Masu Bar and Restaurant – Tampere, Finland
In the interest of switching things up and keeping you kittens stimulated throughout the week, we’re switching to bunker mode today. No pastel tea shops or expansive views for this crowd! We want shadows and coolness, ambience and comfort, areweright? The outside world is overrated anyway.
Today is WEDNESDAY. A day of silent reflection and contemplation. Haha just kidding. Do you.
Yesterday was yet another day where we had to decide how to proceed as publishers during a breaking news story. It’s a really sad commentary that in the last four years, we’ve had to come up with publishing and social media plans in response to everything from mass shootings to insurrection. Not that we’re claiming any hardship here; just that it’s disturbing how much more common a discussion it’s become in our careers.
Anyway, talk amongst yourselves, darlings. We’re off to serve up the usual pre-Oscars celebrity fashion fare. A return to frivolity! For just a little while.
Thank You, Walter Mondale, for Paving the Way for a Female VP
Mondale, the progressive Minnesota politician who was vice president under Jimmy Carter from 1977 to 1980 and then the Democratic Party’s nominee for president in 1984 (where he suffered a crushing defeat to Ronald Reagan), left a lasting contribution to American history.
Though he and Ferraro would lose that election (and it would take 36 years before a woman would actually be elected vice president of the United States), Mondale chiseled that first crack in the political ceiling that long kept women out of high office.
Barack and Michelle Obama Respond to the Guilty Verdict in George Floyd Trial
“Today, a jury in Minneapolis did the right thing.”
“While today’s verdict may have been a necessary step on the road to progress, it was far from a sufficient one,” they added. “We cannot rest. We will need to follow through with the concrete reforms that will reduce and ultimately end racial bias in our criminal justice system. We will need to redouble efforts to expand economic opportunity for those communities that have been too long marginalized.”
Michelle Zauner On Korean Cooking, The Ties That Bind, And Crying In H Mart
“So much of the book is also about this fear of losing my culture because it felt like I didn’t have a right to it anymore.”
Before her viral essay grappling with the death of her mother and Korean American identity, Michelle Zauner was best known for her work as a musician—she’s released two albums and toured the world with her Philadelphia-based band, Japanese Breakfast. (The band’s third album, Jubilee, is set for release this June.) Her book Crying in H Mart: A Memoir, which is out today, channels the ethos of her songwriting while probing the nature of grief and what happens when the string that ties us to an identity is suddenly severed.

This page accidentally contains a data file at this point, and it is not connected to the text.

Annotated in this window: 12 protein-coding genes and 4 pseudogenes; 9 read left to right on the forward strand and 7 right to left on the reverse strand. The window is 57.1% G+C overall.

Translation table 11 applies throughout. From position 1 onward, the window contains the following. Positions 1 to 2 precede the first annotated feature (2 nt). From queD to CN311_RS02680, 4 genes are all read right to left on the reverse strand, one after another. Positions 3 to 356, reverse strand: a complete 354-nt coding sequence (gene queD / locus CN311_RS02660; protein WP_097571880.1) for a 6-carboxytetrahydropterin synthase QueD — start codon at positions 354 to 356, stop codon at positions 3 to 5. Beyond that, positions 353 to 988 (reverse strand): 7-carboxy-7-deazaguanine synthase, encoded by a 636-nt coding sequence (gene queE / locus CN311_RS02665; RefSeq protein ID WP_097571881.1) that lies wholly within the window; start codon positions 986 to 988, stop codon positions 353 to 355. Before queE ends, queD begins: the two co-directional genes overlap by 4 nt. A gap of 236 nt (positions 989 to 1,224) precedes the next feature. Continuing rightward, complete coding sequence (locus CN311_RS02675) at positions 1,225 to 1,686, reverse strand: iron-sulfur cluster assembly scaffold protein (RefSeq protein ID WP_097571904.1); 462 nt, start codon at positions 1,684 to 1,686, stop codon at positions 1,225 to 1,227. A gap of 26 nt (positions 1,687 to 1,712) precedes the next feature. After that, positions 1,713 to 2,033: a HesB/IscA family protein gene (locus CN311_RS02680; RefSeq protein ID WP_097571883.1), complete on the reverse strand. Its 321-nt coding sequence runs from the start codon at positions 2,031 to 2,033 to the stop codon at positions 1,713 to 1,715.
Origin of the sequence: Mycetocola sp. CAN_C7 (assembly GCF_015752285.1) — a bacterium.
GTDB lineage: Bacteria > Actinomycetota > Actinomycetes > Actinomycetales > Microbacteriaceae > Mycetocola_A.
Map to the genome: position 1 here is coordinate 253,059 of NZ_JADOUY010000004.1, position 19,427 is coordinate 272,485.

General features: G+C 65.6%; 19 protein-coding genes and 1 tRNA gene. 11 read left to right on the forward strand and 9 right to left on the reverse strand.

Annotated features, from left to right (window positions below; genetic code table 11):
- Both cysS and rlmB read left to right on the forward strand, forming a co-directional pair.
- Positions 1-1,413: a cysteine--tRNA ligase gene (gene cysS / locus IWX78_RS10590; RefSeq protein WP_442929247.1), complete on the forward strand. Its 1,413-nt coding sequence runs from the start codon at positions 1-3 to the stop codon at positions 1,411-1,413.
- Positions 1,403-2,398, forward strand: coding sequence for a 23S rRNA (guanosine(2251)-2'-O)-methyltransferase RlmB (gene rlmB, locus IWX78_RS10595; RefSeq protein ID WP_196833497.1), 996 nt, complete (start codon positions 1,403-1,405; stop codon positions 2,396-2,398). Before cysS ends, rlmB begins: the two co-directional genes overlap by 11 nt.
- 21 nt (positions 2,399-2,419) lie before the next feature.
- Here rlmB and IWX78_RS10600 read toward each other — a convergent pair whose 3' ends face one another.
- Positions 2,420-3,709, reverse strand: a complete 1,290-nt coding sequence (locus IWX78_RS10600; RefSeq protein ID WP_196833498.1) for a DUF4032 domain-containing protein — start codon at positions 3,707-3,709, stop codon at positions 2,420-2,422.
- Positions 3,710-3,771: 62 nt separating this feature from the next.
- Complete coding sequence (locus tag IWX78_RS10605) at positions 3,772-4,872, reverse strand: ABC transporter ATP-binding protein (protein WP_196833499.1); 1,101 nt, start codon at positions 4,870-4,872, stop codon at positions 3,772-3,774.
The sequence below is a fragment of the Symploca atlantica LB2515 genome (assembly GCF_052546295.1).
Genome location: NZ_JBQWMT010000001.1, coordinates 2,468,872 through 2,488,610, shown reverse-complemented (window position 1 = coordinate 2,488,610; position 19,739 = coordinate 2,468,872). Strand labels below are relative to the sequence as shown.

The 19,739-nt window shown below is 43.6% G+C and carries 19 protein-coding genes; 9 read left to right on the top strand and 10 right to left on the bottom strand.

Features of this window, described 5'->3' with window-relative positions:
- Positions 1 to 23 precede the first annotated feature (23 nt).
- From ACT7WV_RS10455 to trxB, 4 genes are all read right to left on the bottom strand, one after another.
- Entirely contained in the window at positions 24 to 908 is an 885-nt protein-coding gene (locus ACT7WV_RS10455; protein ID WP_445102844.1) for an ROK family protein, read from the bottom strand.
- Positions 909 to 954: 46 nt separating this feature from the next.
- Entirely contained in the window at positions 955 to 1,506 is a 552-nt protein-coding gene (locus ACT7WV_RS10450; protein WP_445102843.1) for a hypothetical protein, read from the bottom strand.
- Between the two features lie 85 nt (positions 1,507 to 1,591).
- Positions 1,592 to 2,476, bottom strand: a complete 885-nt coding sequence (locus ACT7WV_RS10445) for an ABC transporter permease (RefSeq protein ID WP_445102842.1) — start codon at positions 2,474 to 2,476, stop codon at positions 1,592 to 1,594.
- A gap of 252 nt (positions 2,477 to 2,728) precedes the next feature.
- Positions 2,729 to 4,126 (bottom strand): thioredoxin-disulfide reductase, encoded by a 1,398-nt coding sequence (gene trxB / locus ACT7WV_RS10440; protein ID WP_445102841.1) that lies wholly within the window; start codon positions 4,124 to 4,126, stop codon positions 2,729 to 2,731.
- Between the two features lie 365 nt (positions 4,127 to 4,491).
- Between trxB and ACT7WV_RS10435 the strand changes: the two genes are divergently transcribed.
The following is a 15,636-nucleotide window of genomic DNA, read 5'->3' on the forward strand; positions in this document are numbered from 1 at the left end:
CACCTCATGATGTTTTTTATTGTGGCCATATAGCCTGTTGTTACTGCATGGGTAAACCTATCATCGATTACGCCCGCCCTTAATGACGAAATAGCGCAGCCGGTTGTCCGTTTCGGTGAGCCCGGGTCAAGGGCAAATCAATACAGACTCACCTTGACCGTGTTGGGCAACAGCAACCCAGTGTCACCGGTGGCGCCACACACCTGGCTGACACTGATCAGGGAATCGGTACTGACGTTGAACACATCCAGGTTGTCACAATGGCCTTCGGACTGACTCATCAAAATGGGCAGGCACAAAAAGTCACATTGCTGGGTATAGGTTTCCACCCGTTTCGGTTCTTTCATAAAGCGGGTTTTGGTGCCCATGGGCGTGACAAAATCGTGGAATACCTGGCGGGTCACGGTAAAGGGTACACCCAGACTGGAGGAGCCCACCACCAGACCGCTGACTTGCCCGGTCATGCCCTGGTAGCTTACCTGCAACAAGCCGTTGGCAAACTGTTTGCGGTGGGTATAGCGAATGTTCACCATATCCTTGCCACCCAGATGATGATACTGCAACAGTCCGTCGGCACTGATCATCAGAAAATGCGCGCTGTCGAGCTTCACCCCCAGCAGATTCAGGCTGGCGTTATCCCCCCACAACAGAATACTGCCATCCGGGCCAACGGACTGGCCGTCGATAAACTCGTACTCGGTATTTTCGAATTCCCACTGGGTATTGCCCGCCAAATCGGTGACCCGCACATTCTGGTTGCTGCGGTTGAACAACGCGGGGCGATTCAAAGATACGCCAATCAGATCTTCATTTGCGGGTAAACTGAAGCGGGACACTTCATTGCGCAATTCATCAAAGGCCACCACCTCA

Ryan Murphy Talks All Things Halston—Including His New Series—With Tom Ford and Hamish Bowles
Roy Halston Frowick was a boy raised in Indiana who became a soaring fashion legend and an international household name that defined the heady Studio 54 era—until he burned out from drugs, poor business decisions, and, ultimately, AIDS. Ryan Murphy’s new Netflix series Halston, subtly directed by Daniel Minahan, casts a compelling Ewan McGregor as the complex designer. Hamish Bowles talks with Murphy and Tom Ford about Halston, those extraordinary years, and the crushing demands of design at the top.
Anne Hathaway and Elizabeth Nyamayaro on Building Compassion and Gender Equity
Nyamayaro shares insights from her new memoir, ‘I Am a Girl From Africa,’ and how her upbringing in Zimbabwe shaped her humanitarian work.
Elizabeth Nyamayaro’s memoir, I Am a Girl From Africa, is not just a recitation of her life’s events. Instead, in poetic and powerful ways, the former United Nations senior advisor shows how both momentous obstacles and seemingly insignificant interactions can transform how you see the world and change the world. In Nyamayaro’s case, that change has included her UN Women solidarity initiative, HeForShe, which has become one of the most formidable catalysts for gender equity since its launch in 2014. In honor of the release of her book today, Nyamayaro sat down with close friend, Oscar-winner, and fellow humanitarian Anne Hathaway. During the wide-ranging and inspirational conversation, they unpack the building blocks of compassion, the changes in perspective that need to occur to move the needle on gender parity, and why the African principle of Ubuntu may be the key to a better, more empathetic world.